Smeared for Takeoff

American Airlines officials want to know why the Miami Herald is covering old news as if it were a breaking story

A week before Christmas, as Peter Dolara, a senior vice president for American Airlines, was hosting a party for friends and business associates at his Coral Gables home, a parking valet pulled him aside. There was a man outside asking a lot of questions and offering money for information about who was at the party, the valet reported, adding that the man was especially interested in whether any politicians or county commissioners were in attendance.

Shocked, Dolara strode outside. Who was spying on his private party? Lurking nearby he found Michael Benages, a lobbyist who works for American's major competitors at Miami International Airport: United Airlines, USAir, TWA, Delta, and Air Canada.

"It was amazing," recalls Ted Tedesco, the corporate affairs counsel for American Airlines (Dolara himself refused to be interviewed for this story). "He was out there trying to take down license plates and offering the valets money for information." Not only that, says Tedesco, "[Benages] told the valets he was collecting that information on behalf of the Miami Herald."

Since October, when county commissioners approved a billion-dollar concourse expansion and renovation at MIA exclusively for American Airlines, a virtual state of war has existed between American and its competitors here. Before commissioners gave the project the final go-ahead, United and the other airlines filed suit against the county, arguing that commissioners were unfairly giving American a tremendous marketing advantage by agreeing to build for the airline what they describe as the "Taj Mahal" of terminals.

The competition has also, through Benages, quietly been attacking the propriety of the commission's decision, raising ethical questions about a purportedly cozy relationship between various commissioners and American Airlines. For months the Miami Herald has been investigating those claims. Its first report appeared February 7, under a front-page banner headline: "Dade commissioners took airline freebies." Added a subheadline: "The first-class seats and bonus frequent-flier miles were bestowed at a time when American Airlines was seeking the county's approval of a $950 million super hub at MIA."

Writers Sydney P. Freedberg and Karen Branch stated that news of the alleged indescretions "broke into the open" during a commission meeting the day before as commissioners discussed how to address the Herald's request that they "disclose their exclusive travel benefits."

The next day, February 8, the Herald published an editorial critical of the commission. Its title: "Metro's high fliers."

For Tedesco and other American Airlines officials, and for the commissioners who were singled out, the Herald's front-page story triggered a major case of dejÖ vu. "It was like I was in that movie Groundhog Day," says Commissioner Katy Sorenson, referring to the Bill Murray film in which the protagonist relives the same day over and over.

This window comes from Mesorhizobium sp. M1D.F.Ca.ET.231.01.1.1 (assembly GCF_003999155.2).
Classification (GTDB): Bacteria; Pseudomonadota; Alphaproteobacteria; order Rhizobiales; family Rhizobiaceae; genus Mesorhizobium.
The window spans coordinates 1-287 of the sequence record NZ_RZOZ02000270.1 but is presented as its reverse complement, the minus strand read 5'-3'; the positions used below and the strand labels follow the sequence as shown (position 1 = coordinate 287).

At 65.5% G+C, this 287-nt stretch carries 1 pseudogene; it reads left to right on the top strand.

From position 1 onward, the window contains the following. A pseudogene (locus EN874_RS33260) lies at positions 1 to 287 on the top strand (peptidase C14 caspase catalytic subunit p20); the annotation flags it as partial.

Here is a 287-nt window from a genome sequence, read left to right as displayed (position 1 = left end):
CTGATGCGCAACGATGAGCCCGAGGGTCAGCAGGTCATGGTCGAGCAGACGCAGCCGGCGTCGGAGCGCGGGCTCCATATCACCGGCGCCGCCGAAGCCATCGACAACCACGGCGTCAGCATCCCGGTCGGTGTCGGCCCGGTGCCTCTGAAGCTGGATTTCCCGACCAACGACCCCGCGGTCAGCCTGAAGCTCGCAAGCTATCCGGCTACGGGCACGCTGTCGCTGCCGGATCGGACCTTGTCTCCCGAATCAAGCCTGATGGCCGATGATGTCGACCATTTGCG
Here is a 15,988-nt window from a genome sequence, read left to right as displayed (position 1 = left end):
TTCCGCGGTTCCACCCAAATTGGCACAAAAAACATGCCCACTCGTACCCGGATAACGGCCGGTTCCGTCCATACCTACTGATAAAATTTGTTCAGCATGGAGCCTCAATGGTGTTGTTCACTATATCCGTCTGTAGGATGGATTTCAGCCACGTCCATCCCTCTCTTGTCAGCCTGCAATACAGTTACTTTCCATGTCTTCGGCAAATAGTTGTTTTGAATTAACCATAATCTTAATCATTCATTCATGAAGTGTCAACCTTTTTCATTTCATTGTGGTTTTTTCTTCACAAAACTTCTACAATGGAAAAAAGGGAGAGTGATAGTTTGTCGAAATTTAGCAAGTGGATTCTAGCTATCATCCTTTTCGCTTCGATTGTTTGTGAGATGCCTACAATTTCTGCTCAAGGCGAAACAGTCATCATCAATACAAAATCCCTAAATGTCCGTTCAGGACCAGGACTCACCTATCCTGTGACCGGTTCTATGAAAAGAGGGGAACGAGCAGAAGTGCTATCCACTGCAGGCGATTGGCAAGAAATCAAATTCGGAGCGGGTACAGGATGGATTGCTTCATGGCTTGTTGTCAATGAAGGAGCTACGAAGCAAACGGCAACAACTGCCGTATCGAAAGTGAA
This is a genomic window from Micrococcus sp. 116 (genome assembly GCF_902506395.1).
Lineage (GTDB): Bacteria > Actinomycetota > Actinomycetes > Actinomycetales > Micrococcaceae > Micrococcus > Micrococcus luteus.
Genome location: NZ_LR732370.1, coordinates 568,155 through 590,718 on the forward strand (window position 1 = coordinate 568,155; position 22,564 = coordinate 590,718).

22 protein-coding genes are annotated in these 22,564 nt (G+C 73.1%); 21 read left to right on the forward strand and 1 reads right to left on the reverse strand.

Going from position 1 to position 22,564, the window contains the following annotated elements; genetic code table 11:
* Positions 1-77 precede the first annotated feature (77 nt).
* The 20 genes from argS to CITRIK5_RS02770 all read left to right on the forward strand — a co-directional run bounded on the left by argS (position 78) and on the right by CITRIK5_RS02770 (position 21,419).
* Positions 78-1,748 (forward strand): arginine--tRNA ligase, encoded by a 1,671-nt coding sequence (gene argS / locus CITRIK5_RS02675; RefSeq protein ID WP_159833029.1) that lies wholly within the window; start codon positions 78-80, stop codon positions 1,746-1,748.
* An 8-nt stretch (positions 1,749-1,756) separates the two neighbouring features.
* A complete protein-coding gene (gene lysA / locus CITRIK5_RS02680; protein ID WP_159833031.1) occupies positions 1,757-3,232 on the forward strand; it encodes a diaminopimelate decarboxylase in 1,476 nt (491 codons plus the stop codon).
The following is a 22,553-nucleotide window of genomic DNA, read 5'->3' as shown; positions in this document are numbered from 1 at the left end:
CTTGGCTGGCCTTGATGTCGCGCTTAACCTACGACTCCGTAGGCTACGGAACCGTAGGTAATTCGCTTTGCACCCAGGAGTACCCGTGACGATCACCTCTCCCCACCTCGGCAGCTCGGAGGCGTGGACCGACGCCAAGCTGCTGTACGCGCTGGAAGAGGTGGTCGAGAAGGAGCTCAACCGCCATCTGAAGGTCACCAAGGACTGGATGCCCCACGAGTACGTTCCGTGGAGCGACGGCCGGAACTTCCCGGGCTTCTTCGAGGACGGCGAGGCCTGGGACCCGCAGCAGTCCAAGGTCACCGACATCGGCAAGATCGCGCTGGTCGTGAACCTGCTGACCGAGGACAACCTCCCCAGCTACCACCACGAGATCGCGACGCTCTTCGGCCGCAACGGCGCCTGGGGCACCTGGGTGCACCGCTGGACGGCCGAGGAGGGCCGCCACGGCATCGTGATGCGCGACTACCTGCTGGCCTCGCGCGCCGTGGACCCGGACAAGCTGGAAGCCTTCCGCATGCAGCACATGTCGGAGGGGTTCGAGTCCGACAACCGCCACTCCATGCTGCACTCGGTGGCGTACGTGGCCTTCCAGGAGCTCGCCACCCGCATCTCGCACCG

In fact, the matter of commissioners receiving airline upgrades had been explored in the New Times cover story "First Class All the Way" in April 1995, more than nine months earlier. But commissioners and American Airlines officials alike feel that the Herald story was more than repetitious. It was, they assert, deliberately slanted against American.

The Herald story made it seem as though American Airlines had only just now repudiated the practice of giving upgrades to commissioners. The effect was to imply that the airline was seeking to ground Metro's high-flying politicos only after its expansion plans at MIA had been approved. Though the Herald story never stated outright that American Airlines had doled out upgrades in hopes of influencing politicians, the verbiage left little room for doubt: American issued Gold and Platinum cards, and was generous in bestowing its perks.

By contrast, the previous year's New Times story had examined a culture of arrogance fostered by some commissioners and county staffers, who continually demanded special treatment A not just from American, but from every major airline that serves Miami. The story laid out a history that went back to the days of Joe Gersten, who once reduced an American Airlines ticket agent to tears in Los Angeles while demanding an upgrade. Commission Chairman Art Teele admitted to New Times that he had received upgrades, as did airport director Gary Dellapa and Amaury Zuriarrain, Dellapa's second in command. Commissioners Maurice Ferre, Alex Penelas, and Pedro Reboredo (who chairs the commission's aviation committee) also acknowledged asking for upgrades and getting them. "I have requested them and I have gotten them," Ferre told New Times almost a year ago. "There's no conflict because I don't take them from just one particular airline. It isn't just American. It's also United and USAir. The best of the bunch is United, they are a dream."

New Times further reported that according to sources within the aviation department and others familiar with the subject, Commissioner Natacha Millan, former commissioner Larry Hawkins, former county manager Joaquin Avino, and several assistant county managers repeatedly asked for free upgrades from airline companies that do business at MIA.

So pervasive was the the practice of arranging upgrades for commissioners, the New Times story pointed out, that Katy Sorenson had not demanded an upgrade, nor was she offered one: An eager-to-please county employee at the airport had friends at American Airlines, and had seen to it that the newly elected commissioner and her family were bumped up to first class when they returned to Miami from a vacation in Hawaii.

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